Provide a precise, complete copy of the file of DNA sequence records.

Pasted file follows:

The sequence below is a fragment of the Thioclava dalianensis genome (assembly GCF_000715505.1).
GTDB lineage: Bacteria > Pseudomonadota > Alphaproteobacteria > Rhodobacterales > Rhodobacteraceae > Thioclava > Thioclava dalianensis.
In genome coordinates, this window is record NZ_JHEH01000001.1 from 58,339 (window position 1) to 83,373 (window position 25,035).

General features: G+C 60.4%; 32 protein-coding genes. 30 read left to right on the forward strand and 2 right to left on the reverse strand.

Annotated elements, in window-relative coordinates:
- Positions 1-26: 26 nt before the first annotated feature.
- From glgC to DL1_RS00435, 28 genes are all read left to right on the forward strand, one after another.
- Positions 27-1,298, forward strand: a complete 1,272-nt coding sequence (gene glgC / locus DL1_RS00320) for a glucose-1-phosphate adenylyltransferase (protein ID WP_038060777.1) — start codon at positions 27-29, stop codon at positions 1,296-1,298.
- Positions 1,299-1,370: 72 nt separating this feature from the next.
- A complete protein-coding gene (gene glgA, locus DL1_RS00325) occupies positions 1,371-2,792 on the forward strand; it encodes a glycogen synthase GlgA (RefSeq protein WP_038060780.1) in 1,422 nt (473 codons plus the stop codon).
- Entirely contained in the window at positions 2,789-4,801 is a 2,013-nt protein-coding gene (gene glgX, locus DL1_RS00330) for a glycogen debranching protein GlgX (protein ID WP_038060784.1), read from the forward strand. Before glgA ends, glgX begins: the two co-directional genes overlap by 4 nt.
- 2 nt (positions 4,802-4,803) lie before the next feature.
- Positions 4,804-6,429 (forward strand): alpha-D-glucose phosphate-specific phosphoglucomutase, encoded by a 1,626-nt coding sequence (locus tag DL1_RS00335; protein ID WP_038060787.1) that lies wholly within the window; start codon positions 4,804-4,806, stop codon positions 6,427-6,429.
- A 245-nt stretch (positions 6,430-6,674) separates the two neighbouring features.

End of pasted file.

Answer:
The sequence below is a fragment of the Thioclava dalianensis genome (assembly GCF_000715505.1).
GTDB lineage: Bacteria > Pseudomonadota > Alphaproteobacteria > Rhodobacterales > Rhodobacteraceae > Thioclava > Thioclava dalianensis.
In genome coordinates, this window is record NZ_JHEH01000001.1 from 58,339 (window position 1) to 83,373 (window position 25,035).

General features: G+C 60.4%; 32 protein-coding genes. 30 read left to right on the forward strand and 2 right to left on the reverse strand.

Annotated elements, in window-relative coordinates:
- Positions 1-26: 26 nt before the first annotated feature.
- From glgC to DL1_RS00435, 28 genes are all read left to right on the forward strand, one after another.
- Positions 27-1,298, forward strand: a complete 1,272-nt coding sequence (gene glgC / locus DL1_RS00320) for a glucose-1-phosphate adenylyltransferase (protein ID WP_038060777.1) — start codon at positions 27-29, stop codon at positions 1,296-1,298.
- Positions 1,299-1,370: 72 nt separating this feature from the next.
- A complete protein-coding gene (gene glgA, locus DL1_RS00325) occupies positions 1,371-2,792 on the forward strand; it encodes a glycogen synthase GlgA (RefSeq protein WP_038060780.1) in 1,422 nt (473 codons plus the stop codon).
- Entirely contained in the window at positions 2,789-4,801 is a 2,013-nt protein-coding gene (gene glgX, locus DL1_RS00330) for a glycogen debranching protein GlgX (protein ID WP_038060784.1), read from the forward strand. Before glgA ends, glgX begins: the two co-directional genes overlap by 4 nt.
- 2 nt (positions 4,802-4,803) lie before the next feature.
- Positions 4,804-6,429 (forward strand): alpha-D-glucose phosphate-specific phosphoglucomutase, encoded by a 1,626-nt coding sequence (locus tag DL1_RS00335; protein ID WP_038060787.1) that lies wholly within the window; start codon positions 4,804-4,806, stop codon positions 6,427-6,429.
- A 245-nt stretch (positions 6,430-6,674) separates the two neighbouring features.